Tag Archives: Station Building

It’s All About The Decibels – Factors In Enhancing Station Effectiveness

Reposted By Layne AE1N

In electronics and communications, the decibel (abbreviated as dB) is a logarithmic expression of the ratio between two signal power, voltage, or current levels. In acoustics, the decibel is used as an absolute indicator of sound power per unit area. A decibel is one-tenth of a Bel, a seldom-used unit named for Alexander Graham Bell, inventor of the telephone.

Suppose a signal has a power of P1 watts, and a second signal has a power of P2watts. Then the power amplitude difference in decibels, symbolized SdBP, is:

SdBP = 10 log10 (P2 / P1)

This is much easier to understand by observing the table below.

1  dB ~ 30 percent increase

2 dB ~ 60 percent increase

3 dB ~ 100 percent increase

6 dB ~ 400 percent increase (~ 1 S-unit)

NOTE: For purposes of this article, our “Zero-Point” is a modern SSB transceiver running 100 watts to a half-wave dipole up about 30 feet. The objective is to improve station effectiveness in any various ways:

-27 dB ~ Switch from CW to AM

-17 dB ~ Switch from CW to SSB

-14 dB ~ Switch from CW to FM

-12 dB ~ To protect final transistor blow out manufacturers recommend reducing power to one-fourth normal when switching from ‘intermittent modes‘ (CW, SSB) to ‘Key-down’ modes (AM, RTTY, Digital).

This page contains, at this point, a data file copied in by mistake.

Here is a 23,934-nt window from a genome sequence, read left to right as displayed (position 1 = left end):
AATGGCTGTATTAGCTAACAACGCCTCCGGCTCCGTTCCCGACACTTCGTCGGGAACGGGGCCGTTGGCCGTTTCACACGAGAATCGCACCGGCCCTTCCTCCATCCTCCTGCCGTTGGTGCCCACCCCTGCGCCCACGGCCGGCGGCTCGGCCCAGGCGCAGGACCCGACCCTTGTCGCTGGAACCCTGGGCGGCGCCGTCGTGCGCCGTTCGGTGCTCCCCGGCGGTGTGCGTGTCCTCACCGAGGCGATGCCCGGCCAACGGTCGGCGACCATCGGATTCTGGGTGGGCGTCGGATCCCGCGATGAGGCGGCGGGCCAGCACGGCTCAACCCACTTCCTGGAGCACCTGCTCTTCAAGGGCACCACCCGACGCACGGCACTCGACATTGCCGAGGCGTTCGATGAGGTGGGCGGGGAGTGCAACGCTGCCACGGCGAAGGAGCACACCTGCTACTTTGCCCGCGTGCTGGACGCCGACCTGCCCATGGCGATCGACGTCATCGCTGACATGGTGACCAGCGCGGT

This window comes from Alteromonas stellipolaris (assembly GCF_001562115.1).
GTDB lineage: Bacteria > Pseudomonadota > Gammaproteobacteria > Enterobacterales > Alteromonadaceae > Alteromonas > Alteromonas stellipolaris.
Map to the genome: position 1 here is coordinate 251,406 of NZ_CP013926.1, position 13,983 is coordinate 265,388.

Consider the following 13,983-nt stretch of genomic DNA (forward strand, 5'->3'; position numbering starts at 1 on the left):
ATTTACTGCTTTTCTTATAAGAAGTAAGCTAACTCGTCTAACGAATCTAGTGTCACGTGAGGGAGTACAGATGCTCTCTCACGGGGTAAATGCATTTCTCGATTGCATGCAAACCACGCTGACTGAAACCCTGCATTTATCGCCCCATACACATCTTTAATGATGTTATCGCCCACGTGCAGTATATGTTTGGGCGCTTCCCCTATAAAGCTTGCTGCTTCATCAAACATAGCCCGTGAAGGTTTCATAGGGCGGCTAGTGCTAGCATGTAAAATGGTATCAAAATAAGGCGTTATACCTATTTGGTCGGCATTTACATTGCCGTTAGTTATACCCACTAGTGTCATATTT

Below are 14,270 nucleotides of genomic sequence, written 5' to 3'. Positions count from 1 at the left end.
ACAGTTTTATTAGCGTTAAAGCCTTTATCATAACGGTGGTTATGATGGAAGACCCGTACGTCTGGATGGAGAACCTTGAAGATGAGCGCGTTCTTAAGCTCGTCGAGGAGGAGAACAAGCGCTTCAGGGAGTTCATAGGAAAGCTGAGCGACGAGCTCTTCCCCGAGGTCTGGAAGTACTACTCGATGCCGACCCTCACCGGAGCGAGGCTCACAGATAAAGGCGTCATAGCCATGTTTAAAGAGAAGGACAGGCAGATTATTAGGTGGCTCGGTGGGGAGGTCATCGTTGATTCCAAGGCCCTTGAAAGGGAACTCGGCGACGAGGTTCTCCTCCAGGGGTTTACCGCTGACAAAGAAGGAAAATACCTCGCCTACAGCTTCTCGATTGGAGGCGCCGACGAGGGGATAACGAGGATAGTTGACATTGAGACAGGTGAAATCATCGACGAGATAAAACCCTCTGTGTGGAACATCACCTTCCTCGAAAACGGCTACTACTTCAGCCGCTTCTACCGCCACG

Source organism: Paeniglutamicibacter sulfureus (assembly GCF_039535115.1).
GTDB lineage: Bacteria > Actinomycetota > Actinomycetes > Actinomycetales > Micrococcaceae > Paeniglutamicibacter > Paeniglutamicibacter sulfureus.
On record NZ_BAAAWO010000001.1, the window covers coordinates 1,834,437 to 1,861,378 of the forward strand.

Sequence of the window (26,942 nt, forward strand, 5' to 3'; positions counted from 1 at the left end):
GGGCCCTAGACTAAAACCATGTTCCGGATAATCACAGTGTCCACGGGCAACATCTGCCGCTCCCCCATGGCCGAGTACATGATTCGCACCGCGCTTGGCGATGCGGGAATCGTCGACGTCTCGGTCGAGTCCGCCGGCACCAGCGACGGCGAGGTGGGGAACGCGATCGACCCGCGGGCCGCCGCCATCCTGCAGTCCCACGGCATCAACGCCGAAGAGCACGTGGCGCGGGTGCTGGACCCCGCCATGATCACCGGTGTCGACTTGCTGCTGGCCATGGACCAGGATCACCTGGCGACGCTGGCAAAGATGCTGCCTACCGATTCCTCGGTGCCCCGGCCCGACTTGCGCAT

– 4 dB ~ Switch from CW to RTTY.

+2 dB ~ Switching from FT8 to JT4. FT8 is operationally similar but four times faster (15-second T/R sequences) and less sensitive by a few dB. (On the HF bands, world-wide QSOs are possible with any of these modes using power levels of a few watts (or even milliwatts) and compromise antennas.

+2 dB ~ Switching from JT9 to JT9A. JT9A is 2 dB more sensitive than JT65 while using less than 10% of the bandwidth.

+2 dB ~ 2 Element collinear arrays.

+ 2 dB ~ single Cubical Quad loop.

+2.2 dB ~ 2 Element end-fire array 0.125 wave spacing.

+2.8 dB ~ 2 Element broadside array 0.64 wave spacing.

+ 3 dB ~ the ambient noise level has a profound effect on your ability to hear weaker signals. The following data was from VOACAP. VOACAP (Voice of America Coverage Analysis Program) is free professional HF propagation prediction software from NTIA/ITS, originally developed for Voice of America:: For 100 watts to a dipole at 33 feet located in grid square FN42 on a path to Central Europe at 1800 GMT. The following circuit probabilities are shown based on noise level at the receiver site: Quiet 55%; Rural 53%; Residential 42%; Industrial 26%; Noisy 23%. It appears that a noise quiet area has a 3 dB advantage.

+3 dB ~ 5/8 wave vertical vs. ¼ wave vertical hence the popularity of the 43 foot vertical.

+3 dB ~ Extended Double Zepp antenna.

+3 dB ~ Raise power from 100 to 200 watts.

+3 dB ~ vertical stacking of 2 identical antennas (0.5 to 0.75 wavelength spacing).

+3.4 dB ~ Moxon antenna.

+3.9 dB ~ 2-element Yagi parasitic director.

+4.3 dB ~ 13-32 MHz Log Periodic.

+4.5 dB ~ 4 element collinear array.

+6 dB ~ Raise power from 100 to 400 watts.